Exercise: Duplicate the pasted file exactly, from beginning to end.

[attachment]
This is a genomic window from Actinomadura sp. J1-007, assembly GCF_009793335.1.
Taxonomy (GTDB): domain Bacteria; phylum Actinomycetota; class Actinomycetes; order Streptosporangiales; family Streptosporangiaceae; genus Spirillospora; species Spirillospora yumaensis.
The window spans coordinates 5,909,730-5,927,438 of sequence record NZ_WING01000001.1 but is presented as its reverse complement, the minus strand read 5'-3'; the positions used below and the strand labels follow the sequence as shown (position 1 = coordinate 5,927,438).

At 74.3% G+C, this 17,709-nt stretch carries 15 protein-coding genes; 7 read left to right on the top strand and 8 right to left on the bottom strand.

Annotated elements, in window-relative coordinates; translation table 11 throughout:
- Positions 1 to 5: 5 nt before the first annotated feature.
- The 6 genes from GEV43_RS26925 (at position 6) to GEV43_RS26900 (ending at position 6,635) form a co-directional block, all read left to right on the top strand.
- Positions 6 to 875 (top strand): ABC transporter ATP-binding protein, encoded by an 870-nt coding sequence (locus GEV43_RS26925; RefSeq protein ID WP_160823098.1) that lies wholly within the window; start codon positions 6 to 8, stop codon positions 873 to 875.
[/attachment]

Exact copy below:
This is a genomic window from Actinomadura sp. J1-007, assembly GCF_009793335.1.
Taxonomy (GTDB): domain Bacteria; phylum Actinomycetota; class Actinomycetes; order Streptosporangiales; family Streptosporangiaceae; genus Spirillospora; species Spirillospora yumaensis.
The window spans coordinates 5,909,730-5,927,438 of sequence record NZ_WING01000001.1 but is presented as its reverse complement, the minus strand read 5'-3'; the positions used below and the strand labels follow the sequence as shown (position 1 = coordinate 5,927,438).

At 74.3% G+C, this 17,709-nt stretch carries 15 protein-coding genes; 7 read left to right on the top strand and 8 right to left on the bottom strand.

Annotated elements, in window-relative coordinates; translation table 11 throughout:
- Positions 1 to 5: 5 nt before the first annotated feature.
- The 6 genes from GEV43_RS26925 (at position 6) to GEV43_RS26900 (ending at position 6,635) form a co-directional block, all read left to right on the top strand.
- Positions 6 to 875 (top strand): ABC transporter ATP-binding protein, encoded by an 870-nt coding sequence (locus GEV43_RS26925; RefSeq protein ID WP_160823098.1) that lies wholly within the window; start codon positions 6 to 8, stop codon positions 873 to 875.